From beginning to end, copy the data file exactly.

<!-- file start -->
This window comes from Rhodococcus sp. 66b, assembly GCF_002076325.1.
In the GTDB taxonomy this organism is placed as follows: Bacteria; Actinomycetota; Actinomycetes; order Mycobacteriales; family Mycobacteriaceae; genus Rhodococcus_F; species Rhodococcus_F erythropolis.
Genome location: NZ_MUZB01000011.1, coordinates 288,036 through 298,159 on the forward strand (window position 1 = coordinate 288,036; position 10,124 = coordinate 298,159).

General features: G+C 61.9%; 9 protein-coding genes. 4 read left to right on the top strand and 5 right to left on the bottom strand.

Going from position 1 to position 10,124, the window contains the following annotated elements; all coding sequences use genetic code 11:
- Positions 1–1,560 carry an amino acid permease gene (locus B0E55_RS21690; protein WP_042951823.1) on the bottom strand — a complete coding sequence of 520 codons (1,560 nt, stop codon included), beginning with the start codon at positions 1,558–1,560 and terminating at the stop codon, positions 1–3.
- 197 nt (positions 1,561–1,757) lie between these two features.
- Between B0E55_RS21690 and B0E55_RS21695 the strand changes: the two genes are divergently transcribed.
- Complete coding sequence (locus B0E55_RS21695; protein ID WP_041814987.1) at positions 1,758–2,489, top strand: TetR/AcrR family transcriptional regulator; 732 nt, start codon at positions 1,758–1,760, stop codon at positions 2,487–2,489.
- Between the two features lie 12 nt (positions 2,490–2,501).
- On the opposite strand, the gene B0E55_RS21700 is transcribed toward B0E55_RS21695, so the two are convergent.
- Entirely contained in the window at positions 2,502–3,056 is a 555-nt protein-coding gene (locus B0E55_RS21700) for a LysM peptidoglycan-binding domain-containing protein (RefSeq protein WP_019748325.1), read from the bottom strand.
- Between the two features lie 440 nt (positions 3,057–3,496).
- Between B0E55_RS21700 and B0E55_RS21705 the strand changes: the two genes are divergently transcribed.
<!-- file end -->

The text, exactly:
This window comes from Rhodococcus sp. 66b, assembly GCF_002076325.1.
In the GTDB taxonomy this organism is placed as follows: Bacteria; Actinomycetota; Actinomycetes; order Mycobacteriales; family Mycobacteriaceae; genus Rhodococcus_F; species Rhodococcus_F erythropolis.
Genome location: NZ_MUZB01000011.1, coordinates 288,036 through 298,159 on the forward strand (window position 1 = coordinate 288,036; position 10,124 = coordinate 298,159).

General features: G+C 61.9%; 9 protein-coding genes. 4 read left to right on the top strand and 5 right to left on the bottom strand.

Going from position 1 to position 10,124, the window contains the following annotated elements; all coding sequences use genetic code 11:
- Positions 1–1,560 carry an amino acid permease gene (locus B0E55_RS21690; protein WP_042951823.1) on the bottom strand — a complete coding sequence of 520 codons (1,560 nt, stop codon included), beginning with the start codon at positions 1,558–1,560 and terminating at the stop codon, positions 1–3.
- 197 nt (positions 1,561–1,757) lie between these two features.
- Between B0E55_RS21690 and B0E55_RS21695 the strand changes: the two genes are divergently transcribed.
- Complete coding sequence (locus B0E55_RS21695; protein ID WP_041814987.1) at positions 1,758–2,489, top strand: TetR/AcrR family transcriptional regulator; 732 nt, start codon at positions 1,758–1,760, stop codon at positions 2,487–2,489.
- Between the two features lie 12 nt (positions 2,490–2,501).
- On the opposite strand, the gene B0E55_RS21700 is transcribed toward B0E55_RS21695, so the two are convergent.
- Entirely contained in the window at positions 2,502–3,056 is a 555-nt protein-coding gene (locus B0E55_RS21700) for a LysM peptidoglycan-binding domain-containing protein (RefSeq protein WP_019748325.1), read from the bottom strand.
- Between the two features lie 440 nt (positions 3,057–3,496).
- Between B0E55_RS21700 and B0E55_RS21705 the strand changes: the two genes are divergently transcribed.